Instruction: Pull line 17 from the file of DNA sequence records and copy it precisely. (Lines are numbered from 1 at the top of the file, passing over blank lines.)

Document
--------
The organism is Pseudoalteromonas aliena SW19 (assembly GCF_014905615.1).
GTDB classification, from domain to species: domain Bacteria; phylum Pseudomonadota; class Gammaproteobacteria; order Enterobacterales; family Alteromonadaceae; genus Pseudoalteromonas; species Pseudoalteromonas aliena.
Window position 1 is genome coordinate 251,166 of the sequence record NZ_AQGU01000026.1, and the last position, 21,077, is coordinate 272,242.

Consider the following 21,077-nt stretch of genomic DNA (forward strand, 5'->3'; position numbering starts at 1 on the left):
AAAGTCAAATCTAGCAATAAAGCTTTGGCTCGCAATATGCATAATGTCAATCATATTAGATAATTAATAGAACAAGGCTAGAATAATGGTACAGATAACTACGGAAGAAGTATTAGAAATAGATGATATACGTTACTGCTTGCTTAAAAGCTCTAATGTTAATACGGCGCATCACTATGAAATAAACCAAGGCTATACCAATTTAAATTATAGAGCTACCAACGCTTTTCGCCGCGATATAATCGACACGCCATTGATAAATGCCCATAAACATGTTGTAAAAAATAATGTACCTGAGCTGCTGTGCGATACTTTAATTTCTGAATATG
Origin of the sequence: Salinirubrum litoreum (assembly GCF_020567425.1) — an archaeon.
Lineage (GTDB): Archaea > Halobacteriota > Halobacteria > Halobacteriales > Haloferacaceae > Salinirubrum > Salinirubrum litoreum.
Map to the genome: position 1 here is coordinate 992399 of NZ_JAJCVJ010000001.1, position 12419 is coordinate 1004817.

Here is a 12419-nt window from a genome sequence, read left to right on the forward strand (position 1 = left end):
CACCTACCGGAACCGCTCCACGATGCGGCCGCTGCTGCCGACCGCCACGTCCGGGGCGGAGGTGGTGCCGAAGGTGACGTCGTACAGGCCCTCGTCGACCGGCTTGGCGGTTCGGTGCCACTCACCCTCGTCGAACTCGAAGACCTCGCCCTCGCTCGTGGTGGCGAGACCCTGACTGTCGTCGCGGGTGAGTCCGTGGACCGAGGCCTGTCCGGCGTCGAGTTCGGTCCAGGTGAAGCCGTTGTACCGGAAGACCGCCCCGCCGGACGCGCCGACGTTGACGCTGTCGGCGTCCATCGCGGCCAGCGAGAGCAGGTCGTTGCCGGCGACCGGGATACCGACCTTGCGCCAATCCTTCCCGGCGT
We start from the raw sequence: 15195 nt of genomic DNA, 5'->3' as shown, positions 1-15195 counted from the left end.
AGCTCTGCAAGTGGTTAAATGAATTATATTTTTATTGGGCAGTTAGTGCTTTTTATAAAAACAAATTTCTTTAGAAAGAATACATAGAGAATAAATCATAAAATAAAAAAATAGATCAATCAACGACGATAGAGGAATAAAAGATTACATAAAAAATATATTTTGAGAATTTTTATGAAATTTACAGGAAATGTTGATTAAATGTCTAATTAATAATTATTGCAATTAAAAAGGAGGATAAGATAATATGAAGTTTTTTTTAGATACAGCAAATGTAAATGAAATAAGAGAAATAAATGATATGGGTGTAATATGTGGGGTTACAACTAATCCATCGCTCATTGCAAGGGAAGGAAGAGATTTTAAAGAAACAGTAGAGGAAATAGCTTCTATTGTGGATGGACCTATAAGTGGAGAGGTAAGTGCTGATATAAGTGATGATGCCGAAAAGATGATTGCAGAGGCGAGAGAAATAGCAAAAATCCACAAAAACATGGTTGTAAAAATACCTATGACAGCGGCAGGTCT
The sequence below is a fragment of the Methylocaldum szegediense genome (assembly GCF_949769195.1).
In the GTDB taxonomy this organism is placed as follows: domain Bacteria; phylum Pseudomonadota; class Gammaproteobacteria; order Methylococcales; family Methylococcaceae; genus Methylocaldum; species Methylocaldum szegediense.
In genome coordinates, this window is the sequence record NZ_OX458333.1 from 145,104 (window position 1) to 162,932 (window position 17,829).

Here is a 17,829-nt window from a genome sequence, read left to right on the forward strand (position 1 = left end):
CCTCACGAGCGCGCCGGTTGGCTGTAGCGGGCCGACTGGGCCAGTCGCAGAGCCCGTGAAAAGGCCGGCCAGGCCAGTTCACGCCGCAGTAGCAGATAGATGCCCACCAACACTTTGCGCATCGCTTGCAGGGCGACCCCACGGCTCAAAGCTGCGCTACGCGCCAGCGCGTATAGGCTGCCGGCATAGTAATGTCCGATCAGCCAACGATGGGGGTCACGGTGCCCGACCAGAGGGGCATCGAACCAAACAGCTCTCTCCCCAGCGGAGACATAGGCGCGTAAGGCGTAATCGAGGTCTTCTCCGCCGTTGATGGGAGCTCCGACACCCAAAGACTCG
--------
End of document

CCTCACGAGCGCGCCGGTTGGCTGTAGCGGGCCGACTGGGCCAGTCGCAGAGCCCGTGAAAAGGCCGGCCAGGCCAGTTCACGCCGCAGTAGCAGATAGATGCCCACCAACACTTTGCGCATCGCTTGCAGGGCGACCCCACGGCTCAAAGCTGCGCTACGCGCCAGCGCGTATAGGCTGCCGGCATAGTAATGTCCGATCAGCCAACGATGGGGGTCACGGTGCCCGACCAGAGGGGCATCGAACCAAACAGCTCTCTCCCCAGCGGAGACATAGGCGCGTAAGGCGTAATCGAGGTCTTCTCCGCCGTTGATGGGAGCTCCGACACCCAAAGACTCG